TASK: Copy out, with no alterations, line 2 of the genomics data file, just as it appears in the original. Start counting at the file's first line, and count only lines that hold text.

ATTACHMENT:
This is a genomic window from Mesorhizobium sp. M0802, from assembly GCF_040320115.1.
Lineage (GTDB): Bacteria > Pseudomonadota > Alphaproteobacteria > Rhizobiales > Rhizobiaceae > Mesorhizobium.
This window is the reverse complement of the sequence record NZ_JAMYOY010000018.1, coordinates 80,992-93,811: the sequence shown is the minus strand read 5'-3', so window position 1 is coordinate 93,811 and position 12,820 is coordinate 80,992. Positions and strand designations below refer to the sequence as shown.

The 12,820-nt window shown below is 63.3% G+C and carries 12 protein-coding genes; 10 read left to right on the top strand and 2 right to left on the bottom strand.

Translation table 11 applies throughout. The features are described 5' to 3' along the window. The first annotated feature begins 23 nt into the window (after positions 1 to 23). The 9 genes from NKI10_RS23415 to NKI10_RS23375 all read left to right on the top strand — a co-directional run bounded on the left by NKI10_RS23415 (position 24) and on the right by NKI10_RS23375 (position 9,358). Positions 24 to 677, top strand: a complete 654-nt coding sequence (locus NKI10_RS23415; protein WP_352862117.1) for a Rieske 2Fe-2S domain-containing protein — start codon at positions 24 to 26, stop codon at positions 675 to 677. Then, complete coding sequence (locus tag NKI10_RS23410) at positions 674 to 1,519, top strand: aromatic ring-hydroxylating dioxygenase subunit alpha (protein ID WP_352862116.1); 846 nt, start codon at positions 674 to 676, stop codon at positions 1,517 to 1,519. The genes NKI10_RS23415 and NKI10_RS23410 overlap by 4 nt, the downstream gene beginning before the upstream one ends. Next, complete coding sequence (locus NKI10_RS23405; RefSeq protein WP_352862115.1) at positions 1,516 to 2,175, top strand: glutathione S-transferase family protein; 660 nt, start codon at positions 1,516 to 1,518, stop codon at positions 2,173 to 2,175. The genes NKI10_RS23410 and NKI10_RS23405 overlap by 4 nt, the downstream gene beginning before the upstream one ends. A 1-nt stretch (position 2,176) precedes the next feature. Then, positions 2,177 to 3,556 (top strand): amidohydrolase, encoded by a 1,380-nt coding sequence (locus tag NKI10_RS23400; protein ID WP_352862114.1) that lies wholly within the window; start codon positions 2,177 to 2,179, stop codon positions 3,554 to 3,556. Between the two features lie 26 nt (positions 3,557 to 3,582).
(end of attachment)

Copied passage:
Lineage (GTDB): Bacteria > Pseudomonadota > Alphaproteobacteria > Rhizobiales > Rhizobiaceae > Mesorhizobium.